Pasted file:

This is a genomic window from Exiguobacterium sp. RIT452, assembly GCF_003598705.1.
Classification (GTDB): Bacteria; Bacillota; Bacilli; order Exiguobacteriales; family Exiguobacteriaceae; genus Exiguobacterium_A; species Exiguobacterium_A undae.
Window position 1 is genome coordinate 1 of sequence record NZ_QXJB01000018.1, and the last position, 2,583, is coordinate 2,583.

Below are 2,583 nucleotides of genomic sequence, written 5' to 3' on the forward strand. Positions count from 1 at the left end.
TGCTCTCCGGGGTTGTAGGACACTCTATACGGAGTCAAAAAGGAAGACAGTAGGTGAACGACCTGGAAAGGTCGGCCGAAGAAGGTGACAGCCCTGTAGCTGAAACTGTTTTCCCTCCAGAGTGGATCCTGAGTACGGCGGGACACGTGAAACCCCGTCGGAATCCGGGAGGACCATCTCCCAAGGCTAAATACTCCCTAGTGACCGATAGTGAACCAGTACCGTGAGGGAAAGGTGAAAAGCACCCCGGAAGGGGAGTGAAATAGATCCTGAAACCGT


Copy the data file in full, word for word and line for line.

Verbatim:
This is a genomic window from Exiguobacterium sp. RIT452, assembly GCF_003598705.1.
Classification (GTDB): Bacteria; Bacillota; Bacilli; order Exiguobacteriales; family Exiguobacteriaceae; genus Exiguobacterium_A; species Exiguobacterium_A undae.
Window position 1 is genome coordinate 1 of sequence record NZ_QXJB01000018.1, and the last position, 2,583, is coordinate 2,583.

Below are 2,583 nucleotides of genomic sequence, written 5' to 3' on the forward strand. Positions count from 1 at the left end.
TGCTCTCCGGGGTTGTAGGACACTCTATACGGAGTCAAAAAGGAAGACAGTAGGTGAACGACCTGGAAAGGTCGGCCGAAGAAGGTGACAGCCCTGTAGCTGAAACTGTTTTCCCTCCAGAGTGGATCCTGAGTACGGCGGGACACGTGAAACCCCGTCGGAATCCGGGAGGACCATCTCCCAAGGCTAAATACTCCCTAGTGACCGATAGTGAACCAGTACCGTGAGGGAAAGGTGAAAAGCACCCCGGAAGGGGAGTGAAATAGATCCTGAAACCGT